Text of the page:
Given this context of human frailty, it’s rather unsurprising that the recent USPSTF mammogram guidelines resulted in a national media meltdown of epic proportions. Just for fun, and because David Gorski nudged me towards this topic, I’m going to review some of the key reasons why the drama was both predictable and preventable.  (And for an excellent, and more detailed review of the science behind the kerfuffle, David’s recent SBM article is required reading.)

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Posted in: Cancer, Public Health, Science and the Media

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Midwives and the assault on scientific evidence

The new mantra of midwives and their advocates is “evidence based practice.” Lamaze, the childbirth education organization has changed the name of their blog to “Science and Sensibility” emphasizing the importance of science and promising:

Lamaze education and practices are based on the best, most current medical evidence available, and can help reduce the overuse of unnecessary interventions while improving overall outcomes for mothers and babies.

But midwives and childbirth educators like Lamaze have a problem. The scientific evidence often conflicts with their ideology. They could address this problem in several ways. Midwives could modify their specific ideological beliefs on the basis of scientific evidence. Childbirth educators could question whether ideology has had an inappropriate impact on the promulgation and validation of their recommendations. Both those approaches would involve a threat to cherished beliefs. They, therefore, have taken a different approach. They’ve tried to justify ignoring scientific evidence.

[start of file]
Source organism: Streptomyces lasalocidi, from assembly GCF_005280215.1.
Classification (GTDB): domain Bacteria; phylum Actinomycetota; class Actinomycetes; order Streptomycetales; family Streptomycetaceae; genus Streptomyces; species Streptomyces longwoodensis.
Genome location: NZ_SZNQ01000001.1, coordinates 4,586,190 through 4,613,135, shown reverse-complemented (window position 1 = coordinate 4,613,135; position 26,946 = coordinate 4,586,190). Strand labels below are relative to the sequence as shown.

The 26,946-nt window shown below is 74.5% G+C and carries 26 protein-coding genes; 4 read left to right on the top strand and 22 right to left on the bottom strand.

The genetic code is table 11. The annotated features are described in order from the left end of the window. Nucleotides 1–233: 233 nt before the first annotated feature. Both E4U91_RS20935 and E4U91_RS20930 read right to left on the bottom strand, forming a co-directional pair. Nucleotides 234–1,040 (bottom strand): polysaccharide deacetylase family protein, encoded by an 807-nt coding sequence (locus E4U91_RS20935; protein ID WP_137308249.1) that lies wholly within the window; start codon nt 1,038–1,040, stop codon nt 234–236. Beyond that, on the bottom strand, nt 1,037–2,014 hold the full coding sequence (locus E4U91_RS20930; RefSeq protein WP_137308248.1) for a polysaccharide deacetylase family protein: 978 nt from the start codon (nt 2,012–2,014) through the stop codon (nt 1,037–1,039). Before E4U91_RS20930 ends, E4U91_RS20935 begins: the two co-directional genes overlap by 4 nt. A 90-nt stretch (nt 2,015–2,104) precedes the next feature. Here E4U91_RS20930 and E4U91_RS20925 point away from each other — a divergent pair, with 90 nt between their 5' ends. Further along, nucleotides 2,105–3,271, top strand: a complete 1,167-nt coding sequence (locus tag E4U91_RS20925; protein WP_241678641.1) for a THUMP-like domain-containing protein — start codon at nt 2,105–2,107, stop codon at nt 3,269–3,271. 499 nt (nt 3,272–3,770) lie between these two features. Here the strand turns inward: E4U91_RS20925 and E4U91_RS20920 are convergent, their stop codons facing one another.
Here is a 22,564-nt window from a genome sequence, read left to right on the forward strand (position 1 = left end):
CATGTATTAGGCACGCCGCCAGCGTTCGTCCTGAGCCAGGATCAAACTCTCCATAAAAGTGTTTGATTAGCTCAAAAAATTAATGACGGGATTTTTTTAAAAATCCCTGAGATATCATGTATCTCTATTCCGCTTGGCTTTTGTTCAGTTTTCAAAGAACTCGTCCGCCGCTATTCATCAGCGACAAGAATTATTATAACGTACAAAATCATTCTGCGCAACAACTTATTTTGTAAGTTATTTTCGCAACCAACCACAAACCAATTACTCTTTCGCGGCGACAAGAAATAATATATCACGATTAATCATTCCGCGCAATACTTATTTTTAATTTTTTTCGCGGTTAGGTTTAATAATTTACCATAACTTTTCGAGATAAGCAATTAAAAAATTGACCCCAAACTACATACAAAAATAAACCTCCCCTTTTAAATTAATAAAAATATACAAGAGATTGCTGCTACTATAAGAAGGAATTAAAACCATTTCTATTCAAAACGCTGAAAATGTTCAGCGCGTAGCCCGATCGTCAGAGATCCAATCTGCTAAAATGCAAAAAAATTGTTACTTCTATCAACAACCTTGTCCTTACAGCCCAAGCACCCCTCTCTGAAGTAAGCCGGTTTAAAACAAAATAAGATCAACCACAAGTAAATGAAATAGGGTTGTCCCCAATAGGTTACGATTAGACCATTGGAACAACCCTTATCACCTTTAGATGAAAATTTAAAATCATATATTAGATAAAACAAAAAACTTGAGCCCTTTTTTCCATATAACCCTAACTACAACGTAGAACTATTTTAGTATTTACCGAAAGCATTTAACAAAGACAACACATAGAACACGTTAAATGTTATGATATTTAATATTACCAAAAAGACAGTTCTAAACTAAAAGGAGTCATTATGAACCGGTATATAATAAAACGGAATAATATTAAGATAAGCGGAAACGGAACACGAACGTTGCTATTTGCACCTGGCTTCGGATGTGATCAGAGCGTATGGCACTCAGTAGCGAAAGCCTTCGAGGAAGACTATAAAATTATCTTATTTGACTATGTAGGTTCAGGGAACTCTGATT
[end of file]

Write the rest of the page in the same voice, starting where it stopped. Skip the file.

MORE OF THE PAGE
As midwives Jane Munro and Helen Spiby have documented in The Nature and Use of Evidence in Midwifery, the first chapter of their book Evidenced Based Midwifery, midwives were initially enthusiastic about basing clinical practice on scientific evidence. That’s because they had long told each other that midwifery was “science based” while obstetrics was not:

At the beginning of the evidence based practice movement, much of the midwifery profession responded enthusiastically to the potential for change… Evidence based practice was seen to be offering a powerful tool to question and examine obstetric-led models of care that had dominated the previous decades. The results of such examination could have meant ‘starting stopping’ the unhelpful interventions that had embedded themselves in common practice …

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Posted in: Obstetrics & gynecology